With the occasion of sacrifice — Eid-ul-Azha — only days away, cattle markets have sprung across the country both in traditional and digital ways but the turnout of buyers is still apparently low due to fear of transmission of coronavirus.
To ease the hassle of traders, numerous online cattle markets have started operating. What is more interesting this year that the government endorsed online platforms replacing traditional cattle markets.
Many district administrations have created websites and mobile applications on their own and, in some cases, they are even operating those through Facebook pages.
A mobile application ‘Poshur Haat’, developed by Sirajganj district administration in collaboration with local-based Survival Family Technologies, is turning out to be a solution for the entire Rajshahi division.
Sirajganj DC Dr Faruk Ahmed and ADC ABM Rowshan Kabir conceived the idea of a unified online platform for the Rajshahi area to trade cattle.
Assistant Commissioner of Sirajganj Md Masudur Rahman, also the project manager of Poshur Haat App, told UNB that it has been developed in a way so that every district can be connected with this platform.
“Already, 1,656 farmers of eight districts have started trading through the app and website, and the transaction of Tk 81,17,992 have taken place…outside Rajshahi, the farmers of Bhola and Kishoreganj are also using our app,” he said.
Introduced on July 13, sacrificial animals can be traded using this app with granular controls for administrations in each district. The app is available on Google Play Store.
A ‘Super Admin’ from the control room in Sirajganj enables other district administrations’ access by creating the ‘District Administration Admin’ role. These two types of users mostly monitor app functionality and transactions.
Livestock Admins verify information provided by the sellers and approves them for trading. After the livestock admin verifies all the authenticity of the information and approves the seller, the seller will be connected to the app through it.
Masudur Rahman told UNB that the mobile application and site (www.poshurhaat.com) can be used even after Eid-ul-Azha to help out the impoverished small-scale farmers. “It’ll serve as a direct connection between farmers and livestock department…any animal from anywhere of the country can be sold through the app,” he said.
He said the app will help consumers avoid the risk of coronavirus infection from the traditional cattle market. “Also, the sellers will be benefitted because the app is completely free and they don’t need to pay any middleman,” he said.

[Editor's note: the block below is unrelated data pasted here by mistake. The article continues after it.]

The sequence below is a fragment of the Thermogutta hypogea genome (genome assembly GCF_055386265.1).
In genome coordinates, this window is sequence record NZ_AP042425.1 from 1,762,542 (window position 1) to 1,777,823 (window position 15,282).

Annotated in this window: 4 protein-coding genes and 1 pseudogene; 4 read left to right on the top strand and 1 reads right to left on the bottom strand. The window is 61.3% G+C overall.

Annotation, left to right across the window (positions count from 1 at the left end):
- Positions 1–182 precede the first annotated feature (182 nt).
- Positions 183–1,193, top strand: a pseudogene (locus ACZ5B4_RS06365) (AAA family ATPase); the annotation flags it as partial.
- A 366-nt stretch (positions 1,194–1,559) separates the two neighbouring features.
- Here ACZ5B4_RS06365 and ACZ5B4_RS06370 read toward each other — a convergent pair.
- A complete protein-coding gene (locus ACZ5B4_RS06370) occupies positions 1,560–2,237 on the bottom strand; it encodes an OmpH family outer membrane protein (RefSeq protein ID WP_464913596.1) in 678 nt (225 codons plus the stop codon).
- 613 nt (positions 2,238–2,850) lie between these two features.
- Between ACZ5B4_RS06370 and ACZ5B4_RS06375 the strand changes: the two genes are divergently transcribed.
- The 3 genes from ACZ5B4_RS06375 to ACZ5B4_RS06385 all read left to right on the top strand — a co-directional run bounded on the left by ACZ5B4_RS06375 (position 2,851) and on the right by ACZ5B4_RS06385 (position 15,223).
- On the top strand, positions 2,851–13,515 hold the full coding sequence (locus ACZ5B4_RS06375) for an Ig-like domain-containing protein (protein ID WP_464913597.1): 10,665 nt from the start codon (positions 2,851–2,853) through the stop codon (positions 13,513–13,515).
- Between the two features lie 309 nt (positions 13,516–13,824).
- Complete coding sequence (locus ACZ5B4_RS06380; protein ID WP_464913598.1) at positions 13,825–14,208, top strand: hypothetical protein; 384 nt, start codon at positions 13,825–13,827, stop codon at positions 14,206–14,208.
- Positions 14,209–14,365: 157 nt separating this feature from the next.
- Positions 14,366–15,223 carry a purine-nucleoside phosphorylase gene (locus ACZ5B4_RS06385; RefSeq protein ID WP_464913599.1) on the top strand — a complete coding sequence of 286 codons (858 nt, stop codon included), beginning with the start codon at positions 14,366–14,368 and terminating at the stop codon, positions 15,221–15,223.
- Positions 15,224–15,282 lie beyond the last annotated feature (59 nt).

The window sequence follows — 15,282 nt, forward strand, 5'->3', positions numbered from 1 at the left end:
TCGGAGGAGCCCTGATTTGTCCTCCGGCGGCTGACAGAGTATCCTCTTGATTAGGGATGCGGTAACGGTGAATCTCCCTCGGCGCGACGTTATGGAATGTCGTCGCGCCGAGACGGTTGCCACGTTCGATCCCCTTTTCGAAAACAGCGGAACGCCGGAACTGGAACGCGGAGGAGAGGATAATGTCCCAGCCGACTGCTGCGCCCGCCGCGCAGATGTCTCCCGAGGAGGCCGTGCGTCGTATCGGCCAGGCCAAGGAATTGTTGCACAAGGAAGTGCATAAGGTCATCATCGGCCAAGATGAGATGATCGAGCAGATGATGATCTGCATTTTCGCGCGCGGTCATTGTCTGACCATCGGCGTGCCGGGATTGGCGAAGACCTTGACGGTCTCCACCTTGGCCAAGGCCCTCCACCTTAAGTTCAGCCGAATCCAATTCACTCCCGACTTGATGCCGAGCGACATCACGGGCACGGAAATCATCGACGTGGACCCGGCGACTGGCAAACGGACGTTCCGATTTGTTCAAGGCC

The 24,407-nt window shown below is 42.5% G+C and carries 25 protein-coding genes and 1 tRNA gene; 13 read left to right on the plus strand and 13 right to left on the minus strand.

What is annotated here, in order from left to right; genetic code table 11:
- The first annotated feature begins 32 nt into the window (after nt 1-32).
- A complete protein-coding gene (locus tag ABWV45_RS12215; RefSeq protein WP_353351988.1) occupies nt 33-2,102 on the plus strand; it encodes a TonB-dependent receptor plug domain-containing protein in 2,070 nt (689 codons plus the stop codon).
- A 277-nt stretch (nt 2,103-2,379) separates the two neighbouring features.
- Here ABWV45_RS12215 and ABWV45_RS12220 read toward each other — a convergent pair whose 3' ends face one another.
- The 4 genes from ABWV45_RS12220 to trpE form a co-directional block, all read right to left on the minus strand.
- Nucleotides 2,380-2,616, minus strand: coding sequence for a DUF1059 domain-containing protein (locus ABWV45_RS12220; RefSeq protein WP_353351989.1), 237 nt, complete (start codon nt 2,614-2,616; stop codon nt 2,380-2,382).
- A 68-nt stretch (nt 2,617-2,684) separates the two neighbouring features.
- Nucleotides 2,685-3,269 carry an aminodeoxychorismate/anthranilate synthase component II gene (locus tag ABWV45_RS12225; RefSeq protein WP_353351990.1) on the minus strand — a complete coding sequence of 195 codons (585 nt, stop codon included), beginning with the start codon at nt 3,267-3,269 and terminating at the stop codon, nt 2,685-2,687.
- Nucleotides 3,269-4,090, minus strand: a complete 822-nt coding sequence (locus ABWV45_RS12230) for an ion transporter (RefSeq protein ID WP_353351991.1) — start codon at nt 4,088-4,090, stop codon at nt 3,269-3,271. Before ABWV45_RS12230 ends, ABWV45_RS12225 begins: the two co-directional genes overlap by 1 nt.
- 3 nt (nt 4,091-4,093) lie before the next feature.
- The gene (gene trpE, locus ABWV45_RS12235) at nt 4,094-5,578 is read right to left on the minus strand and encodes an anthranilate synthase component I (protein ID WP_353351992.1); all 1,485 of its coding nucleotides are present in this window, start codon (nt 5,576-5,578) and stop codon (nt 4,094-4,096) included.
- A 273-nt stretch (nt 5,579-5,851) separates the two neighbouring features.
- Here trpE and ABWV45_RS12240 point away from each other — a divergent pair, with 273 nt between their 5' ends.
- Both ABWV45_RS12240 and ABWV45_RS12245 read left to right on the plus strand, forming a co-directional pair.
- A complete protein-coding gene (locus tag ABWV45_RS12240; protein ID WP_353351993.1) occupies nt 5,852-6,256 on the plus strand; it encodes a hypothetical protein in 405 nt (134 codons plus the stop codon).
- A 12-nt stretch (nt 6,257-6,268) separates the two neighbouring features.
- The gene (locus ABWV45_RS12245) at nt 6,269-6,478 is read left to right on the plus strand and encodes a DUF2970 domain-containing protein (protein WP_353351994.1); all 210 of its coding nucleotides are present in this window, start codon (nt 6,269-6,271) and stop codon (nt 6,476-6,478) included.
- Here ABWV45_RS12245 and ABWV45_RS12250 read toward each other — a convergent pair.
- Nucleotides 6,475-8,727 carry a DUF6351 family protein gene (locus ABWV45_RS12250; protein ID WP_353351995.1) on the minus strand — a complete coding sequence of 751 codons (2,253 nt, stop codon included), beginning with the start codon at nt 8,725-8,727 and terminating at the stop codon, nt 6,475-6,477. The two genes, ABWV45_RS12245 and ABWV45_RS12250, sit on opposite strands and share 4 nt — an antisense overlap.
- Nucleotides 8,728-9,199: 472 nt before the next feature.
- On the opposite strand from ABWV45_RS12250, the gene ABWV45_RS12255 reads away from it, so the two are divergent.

In Cumilla, the district administration has taken an exceptional initiative starting an online sacrificial animal market to prevent the transmission of coronavirus.
Through the ‘Cumilla Online Animal Market’ app, buyers and sellers will be able to see cows available for buying on their mobile phones. “We’ve created this online platform to avoid health risks,” Deputy Commissioner of Cumilla Md Abul Fazal Meer said.
The app has been launched in collaboration with the district livestock office which has already uploaded the images of 20,000 cattle. Desired cattle will reach the buyer’s house as soon as the price and choice are matched.
Narsingdi district administration has introduced a website titled ‘Online Bikini: Narsingdi Korbani Hat’ alongside ‘Online Narsingdi Korbani Hat’ mobile application on Saturday.
In addition to traditional sacrificial markets, buyers will be able to buy animals online at home through them.
These two Narsingdi-based online platforms include a list of butchers in the area. An initiative has also been taken to test them (butchers) for Covid-19 three days before Eid-ul-Azha.
On Tuesday, Faridpur district administration and district livestock department jointly launched ‘Faridpur Online Korbanir Pashur Hat’ Facebook page to ensure the sale and purchase of sacrificial animals online avoiding the crowds.
Through the page, one can purchase cows and goats at home and take delivery although there is an option for getting the processed meat delivered with additional charges.
Cattle farmers of the district can visit the group of the same name and post the pictures, weights and prices of cows and goats on their farms.
Alongside privately owned online platforms to buy and sell cattle, these government-backed sites and applications will surely help the citizens in remote areas to stay away from the traditional haats in the wake of Covid-19. However, experts are fearing that online cattle commerce could be oversaturated with alternatives this year.